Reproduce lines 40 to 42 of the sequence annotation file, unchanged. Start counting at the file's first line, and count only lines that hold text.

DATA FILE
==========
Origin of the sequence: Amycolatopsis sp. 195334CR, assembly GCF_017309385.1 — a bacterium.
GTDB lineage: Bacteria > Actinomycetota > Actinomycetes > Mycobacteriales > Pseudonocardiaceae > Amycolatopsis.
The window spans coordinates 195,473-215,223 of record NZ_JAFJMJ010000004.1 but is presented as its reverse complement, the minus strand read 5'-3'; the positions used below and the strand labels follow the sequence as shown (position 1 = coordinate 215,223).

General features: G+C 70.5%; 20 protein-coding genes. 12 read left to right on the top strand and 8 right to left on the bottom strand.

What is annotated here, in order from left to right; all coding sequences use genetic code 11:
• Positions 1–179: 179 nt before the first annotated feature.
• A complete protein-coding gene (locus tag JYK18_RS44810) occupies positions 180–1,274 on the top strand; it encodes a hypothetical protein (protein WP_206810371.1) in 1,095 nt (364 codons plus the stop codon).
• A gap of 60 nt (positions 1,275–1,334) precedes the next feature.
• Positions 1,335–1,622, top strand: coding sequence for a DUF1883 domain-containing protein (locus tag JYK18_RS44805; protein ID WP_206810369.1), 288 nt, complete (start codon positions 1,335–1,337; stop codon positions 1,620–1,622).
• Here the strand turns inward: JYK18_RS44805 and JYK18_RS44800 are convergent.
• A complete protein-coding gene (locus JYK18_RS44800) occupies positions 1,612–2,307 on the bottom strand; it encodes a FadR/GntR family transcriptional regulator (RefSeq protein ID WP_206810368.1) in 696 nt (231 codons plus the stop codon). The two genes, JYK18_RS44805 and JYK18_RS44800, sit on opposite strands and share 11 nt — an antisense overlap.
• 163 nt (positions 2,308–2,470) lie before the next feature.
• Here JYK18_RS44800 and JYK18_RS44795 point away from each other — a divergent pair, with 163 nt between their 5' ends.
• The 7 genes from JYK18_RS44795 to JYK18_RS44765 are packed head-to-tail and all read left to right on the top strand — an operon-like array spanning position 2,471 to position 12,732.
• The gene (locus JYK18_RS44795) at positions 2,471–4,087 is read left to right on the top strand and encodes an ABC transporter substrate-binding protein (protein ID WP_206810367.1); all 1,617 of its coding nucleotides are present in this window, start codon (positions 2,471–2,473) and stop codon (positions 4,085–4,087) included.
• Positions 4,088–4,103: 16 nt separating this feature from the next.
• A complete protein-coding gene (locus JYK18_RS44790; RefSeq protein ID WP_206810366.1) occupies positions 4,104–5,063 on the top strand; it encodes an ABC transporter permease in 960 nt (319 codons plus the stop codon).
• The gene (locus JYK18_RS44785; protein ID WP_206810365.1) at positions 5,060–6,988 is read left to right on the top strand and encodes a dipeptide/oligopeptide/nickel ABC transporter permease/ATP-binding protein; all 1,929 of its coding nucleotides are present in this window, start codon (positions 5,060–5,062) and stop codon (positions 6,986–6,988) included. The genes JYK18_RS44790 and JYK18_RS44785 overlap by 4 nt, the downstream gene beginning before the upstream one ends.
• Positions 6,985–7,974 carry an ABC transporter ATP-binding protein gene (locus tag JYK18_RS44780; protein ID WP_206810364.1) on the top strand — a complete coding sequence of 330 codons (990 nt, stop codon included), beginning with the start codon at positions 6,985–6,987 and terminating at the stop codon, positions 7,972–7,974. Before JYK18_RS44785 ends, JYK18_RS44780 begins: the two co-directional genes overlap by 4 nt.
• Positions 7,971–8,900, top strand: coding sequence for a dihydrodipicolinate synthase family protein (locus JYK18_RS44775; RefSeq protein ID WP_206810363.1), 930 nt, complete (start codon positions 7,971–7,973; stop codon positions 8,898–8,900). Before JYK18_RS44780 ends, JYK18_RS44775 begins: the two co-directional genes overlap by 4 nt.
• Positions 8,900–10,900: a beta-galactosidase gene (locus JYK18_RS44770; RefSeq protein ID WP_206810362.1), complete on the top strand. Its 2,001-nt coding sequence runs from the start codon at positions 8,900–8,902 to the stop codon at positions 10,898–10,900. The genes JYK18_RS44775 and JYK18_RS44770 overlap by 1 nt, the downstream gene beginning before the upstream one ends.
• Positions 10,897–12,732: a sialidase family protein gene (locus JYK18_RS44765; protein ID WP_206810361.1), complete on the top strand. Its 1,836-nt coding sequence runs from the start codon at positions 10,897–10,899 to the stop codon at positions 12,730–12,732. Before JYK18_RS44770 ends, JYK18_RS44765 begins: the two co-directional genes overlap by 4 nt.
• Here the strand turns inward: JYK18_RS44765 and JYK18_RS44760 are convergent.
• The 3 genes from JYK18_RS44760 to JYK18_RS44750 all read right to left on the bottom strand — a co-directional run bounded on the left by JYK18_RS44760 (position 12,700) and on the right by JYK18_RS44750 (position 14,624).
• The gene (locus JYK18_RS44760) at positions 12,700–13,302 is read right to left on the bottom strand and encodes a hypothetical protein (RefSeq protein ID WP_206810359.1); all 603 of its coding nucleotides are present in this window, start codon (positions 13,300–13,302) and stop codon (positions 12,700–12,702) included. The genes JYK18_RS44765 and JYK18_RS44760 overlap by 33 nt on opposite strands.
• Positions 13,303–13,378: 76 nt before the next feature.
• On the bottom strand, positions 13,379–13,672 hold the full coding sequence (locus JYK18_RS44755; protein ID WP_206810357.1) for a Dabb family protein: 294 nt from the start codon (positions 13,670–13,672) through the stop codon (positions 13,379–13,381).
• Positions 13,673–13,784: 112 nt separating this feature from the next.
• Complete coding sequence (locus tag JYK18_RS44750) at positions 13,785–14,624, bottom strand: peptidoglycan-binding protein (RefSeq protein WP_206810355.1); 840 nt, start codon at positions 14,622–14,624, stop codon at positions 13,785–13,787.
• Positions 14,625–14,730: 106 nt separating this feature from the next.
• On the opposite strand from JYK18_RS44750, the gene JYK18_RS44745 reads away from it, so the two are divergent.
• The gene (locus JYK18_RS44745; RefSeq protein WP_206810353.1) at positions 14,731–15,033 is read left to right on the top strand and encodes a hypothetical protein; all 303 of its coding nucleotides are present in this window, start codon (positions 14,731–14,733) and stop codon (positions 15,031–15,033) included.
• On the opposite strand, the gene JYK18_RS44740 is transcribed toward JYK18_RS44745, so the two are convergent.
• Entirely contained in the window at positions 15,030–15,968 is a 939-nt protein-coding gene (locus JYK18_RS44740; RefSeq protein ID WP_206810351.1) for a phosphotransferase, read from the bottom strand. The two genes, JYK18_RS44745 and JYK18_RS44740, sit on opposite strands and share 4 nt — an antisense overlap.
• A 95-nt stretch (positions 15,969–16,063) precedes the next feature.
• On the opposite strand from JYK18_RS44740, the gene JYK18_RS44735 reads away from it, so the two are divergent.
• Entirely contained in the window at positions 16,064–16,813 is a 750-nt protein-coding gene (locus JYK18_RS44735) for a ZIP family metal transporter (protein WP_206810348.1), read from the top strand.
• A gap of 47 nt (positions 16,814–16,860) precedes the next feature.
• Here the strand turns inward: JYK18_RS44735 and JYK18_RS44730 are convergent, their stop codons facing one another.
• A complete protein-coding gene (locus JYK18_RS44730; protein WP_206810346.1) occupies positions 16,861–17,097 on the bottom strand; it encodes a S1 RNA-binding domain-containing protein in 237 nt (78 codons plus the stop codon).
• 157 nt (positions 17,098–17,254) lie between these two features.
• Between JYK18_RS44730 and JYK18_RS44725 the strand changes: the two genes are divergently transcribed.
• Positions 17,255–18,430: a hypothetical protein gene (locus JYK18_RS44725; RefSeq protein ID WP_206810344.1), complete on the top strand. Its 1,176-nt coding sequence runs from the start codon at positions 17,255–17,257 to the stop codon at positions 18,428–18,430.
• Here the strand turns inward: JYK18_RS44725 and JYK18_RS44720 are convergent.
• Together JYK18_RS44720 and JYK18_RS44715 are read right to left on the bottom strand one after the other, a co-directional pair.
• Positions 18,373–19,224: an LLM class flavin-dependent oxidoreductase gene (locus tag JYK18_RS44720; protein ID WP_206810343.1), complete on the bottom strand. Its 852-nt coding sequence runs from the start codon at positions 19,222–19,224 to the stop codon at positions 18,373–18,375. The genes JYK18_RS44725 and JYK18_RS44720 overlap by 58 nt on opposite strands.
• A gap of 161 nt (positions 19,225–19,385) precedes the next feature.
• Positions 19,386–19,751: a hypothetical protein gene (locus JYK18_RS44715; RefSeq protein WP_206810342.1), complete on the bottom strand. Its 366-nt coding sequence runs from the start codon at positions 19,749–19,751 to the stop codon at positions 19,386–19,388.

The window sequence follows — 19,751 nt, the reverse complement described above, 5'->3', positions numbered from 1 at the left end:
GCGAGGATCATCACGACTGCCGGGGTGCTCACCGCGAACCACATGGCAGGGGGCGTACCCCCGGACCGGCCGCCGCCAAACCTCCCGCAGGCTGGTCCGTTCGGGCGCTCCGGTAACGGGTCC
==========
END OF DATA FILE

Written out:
• A complete protein-coding gene (locus JYK18_RS44730; protein WP_206810346.1) occupies positions 16,861–17,097 on the bottom strand; it encodes a S1 RNA-binding domain-containing protein in 237 nt (78 codons plus the stop codon).
• 157 nt (positions 17,098–17,254) lie between these two features.
• Between JYK18_RS44730 and JYK18_RS44725 the strand changes: the two genes are divergently transcribed.